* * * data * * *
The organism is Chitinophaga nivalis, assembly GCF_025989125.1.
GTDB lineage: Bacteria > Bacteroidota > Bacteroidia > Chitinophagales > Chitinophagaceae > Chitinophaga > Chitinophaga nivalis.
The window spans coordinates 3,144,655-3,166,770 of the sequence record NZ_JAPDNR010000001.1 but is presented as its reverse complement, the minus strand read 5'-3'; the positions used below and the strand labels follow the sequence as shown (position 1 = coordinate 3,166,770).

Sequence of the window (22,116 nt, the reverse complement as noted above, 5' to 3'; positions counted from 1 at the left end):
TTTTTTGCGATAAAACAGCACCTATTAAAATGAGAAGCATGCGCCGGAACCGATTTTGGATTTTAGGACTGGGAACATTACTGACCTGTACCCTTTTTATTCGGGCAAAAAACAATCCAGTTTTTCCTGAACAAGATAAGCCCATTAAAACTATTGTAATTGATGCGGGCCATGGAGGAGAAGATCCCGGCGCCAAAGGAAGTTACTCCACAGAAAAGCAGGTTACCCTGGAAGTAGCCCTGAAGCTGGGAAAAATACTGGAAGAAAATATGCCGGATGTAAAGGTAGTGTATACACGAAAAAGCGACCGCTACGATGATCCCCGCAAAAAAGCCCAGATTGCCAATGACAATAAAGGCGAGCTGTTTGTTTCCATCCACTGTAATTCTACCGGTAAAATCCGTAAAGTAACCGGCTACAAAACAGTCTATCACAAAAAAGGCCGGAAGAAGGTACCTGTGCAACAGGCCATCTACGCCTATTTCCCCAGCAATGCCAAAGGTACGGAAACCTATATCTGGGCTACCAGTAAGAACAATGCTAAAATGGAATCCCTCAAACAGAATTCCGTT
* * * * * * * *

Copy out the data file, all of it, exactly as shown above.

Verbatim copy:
The organism is Chitinophaga nivalis, assembly GCF_025989125.1.
GTDB lineage: Bacteria > Bacteroidota > Bacteroidia > Chitinophagales > Chitinophagaceae > Chitinophaga > Chitinophaga nivalis.
The window spans coordinates 3,144,655-3,166,770 of the sequence record NZ_JAPDNR010000001.1 but is presented as its reverse complement, the minus strand read 5'-3'; the positions used below and the strand labels follow the sequence as shown (position 1 = coordinate 3,166,770).

Sequence of the window (22,116 nt, the reverse complement as noted above, 5' to 3'; positions counted from 1 at the left end):
TTTTTTGCGATAAAACAGCACCTATTAAAATGAGAAGCATGCGCCGGAACCGATTTTGGATTTTAGGACTGGGAACATTACTGACCTGTACCCTTTTTATTCGGGCAAAAAACAATCCAGTTTTTCCTGAACAAGATAAGCCCATTAAAACTATTGTAATTGATGCGGGCCATGGAGGAGAAGATCCCGGCGCCAAAGGAAGTTACTCCACAGAAAAGCAGGTTACCCTGGAAGTAGCCCTGAAGCTGGGAAAAATACTGGAAGAAAATATGCCGGATGTAAAGGTAGTGTATACACGAAAAAGCGACCGCTACGATGATCCCCGCAAAAAAGCCCAGATTGCCAATGACAATAAAGGCGAGCTGTTTGTTTCCATCCACTGTAATTCTACCGGTAAAATCCGTAAAGTAACCGGCTACAAAACAGTCTATCACAAAAAAGGCCGGAAGAAGGTACCTGTGCAACAGGCCATCTACGCCTATTTCCCCAGCAATGCCAAAGGTACGGAAACCTATATCTGGGCTACCAGTAAGAACAATGCTAAAATGGAATCCCTCAAACAGAATTCCGTT